The survey, conducted with over 8,800 U.S. adults in late September, showed that the percentage of American adults who believe science has a “mostly positive” impact on society has dropped to 57%. This represents an 8-percentage point decrease since November 2021 and a 16-percentage point decrease since just before the pandemic.
Among respondents, more than a third believed that science has an equal mix of positive and negative impacts on society, while 8% felt it has a “mostly negative” impact.
The decline in trust in science is not uniform across the political spectrum. The survey found that Republicans expressed less confidence in scientists and the benefits of science compared to Democrats. Among Republicans, less than half (47%) believed that science has had a mostly positive impact on society, down from 70% in 2019. In contrast, 69% of Democrats still held that science has a mostly positive effect, though this figure also declined by 8 points since 2019.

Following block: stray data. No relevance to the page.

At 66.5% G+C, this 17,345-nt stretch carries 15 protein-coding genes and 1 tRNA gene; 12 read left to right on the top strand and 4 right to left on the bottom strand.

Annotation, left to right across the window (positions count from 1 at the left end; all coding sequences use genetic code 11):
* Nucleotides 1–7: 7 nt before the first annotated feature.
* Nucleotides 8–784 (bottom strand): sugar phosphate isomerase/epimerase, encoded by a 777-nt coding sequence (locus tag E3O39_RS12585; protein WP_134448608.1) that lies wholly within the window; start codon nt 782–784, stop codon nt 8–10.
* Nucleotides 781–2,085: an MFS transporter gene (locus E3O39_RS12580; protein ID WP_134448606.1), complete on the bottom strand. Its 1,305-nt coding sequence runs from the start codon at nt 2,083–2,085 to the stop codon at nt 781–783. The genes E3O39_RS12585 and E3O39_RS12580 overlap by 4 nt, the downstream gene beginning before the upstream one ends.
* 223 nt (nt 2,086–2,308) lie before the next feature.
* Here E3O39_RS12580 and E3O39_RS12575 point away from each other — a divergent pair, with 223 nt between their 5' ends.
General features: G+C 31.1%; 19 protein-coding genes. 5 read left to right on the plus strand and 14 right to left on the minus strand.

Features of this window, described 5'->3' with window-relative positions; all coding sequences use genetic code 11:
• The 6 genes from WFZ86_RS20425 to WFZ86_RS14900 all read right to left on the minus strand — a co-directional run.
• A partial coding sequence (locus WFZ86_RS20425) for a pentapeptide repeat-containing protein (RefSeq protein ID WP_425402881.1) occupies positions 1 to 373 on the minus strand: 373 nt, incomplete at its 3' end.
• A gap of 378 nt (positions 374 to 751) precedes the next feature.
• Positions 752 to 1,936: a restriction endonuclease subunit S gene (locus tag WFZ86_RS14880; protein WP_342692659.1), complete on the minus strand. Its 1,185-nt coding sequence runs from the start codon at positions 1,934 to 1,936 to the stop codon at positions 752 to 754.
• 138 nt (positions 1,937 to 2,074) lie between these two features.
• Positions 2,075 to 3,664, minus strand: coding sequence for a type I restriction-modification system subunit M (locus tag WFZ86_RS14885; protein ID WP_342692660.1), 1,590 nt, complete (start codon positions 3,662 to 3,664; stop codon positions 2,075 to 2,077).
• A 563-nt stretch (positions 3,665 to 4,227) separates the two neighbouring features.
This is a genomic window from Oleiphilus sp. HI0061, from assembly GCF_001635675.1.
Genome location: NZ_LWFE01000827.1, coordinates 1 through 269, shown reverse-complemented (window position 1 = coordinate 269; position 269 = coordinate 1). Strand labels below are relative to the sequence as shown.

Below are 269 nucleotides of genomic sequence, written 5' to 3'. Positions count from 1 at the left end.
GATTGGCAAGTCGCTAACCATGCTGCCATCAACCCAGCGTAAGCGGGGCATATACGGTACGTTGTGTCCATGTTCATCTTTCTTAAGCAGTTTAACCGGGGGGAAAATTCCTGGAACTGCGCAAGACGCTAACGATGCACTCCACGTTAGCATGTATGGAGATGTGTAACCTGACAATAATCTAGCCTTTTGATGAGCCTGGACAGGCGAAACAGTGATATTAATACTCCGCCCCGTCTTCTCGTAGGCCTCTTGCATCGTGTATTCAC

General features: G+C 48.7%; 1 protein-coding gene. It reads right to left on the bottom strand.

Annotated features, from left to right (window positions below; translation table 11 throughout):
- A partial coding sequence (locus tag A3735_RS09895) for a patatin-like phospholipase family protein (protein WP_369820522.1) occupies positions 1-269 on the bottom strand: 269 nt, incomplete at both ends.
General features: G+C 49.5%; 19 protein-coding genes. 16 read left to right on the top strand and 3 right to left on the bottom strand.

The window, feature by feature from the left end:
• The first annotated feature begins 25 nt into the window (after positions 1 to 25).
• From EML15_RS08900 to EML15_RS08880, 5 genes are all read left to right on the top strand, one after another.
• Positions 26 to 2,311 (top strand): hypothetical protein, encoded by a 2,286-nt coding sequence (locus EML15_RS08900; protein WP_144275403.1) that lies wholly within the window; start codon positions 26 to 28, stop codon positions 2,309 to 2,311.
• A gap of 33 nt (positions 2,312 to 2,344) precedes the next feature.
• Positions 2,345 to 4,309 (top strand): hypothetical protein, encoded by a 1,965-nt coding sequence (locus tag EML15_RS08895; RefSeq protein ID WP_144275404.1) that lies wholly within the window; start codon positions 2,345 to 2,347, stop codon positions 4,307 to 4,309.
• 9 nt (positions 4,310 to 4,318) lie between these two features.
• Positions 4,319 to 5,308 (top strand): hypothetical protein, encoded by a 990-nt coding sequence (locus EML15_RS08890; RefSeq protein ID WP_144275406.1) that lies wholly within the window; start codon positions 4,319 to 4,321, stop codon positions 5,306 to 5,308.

Dr. Katrine Wallace, an epidemiologist and anti-misinformation advocate at the University of Illinois Chicago, commented on the findings, emphasizing the presence of an information divide. She noted a consistent decline in trust in science since 2019, describing it as “stunning.”
The results of this survey highlight the importance of addressing public perceptions and trust in science, particularly during a time when scientific information and expertise play a critical role in addressing major global challenges like the COVID-19 pandemic.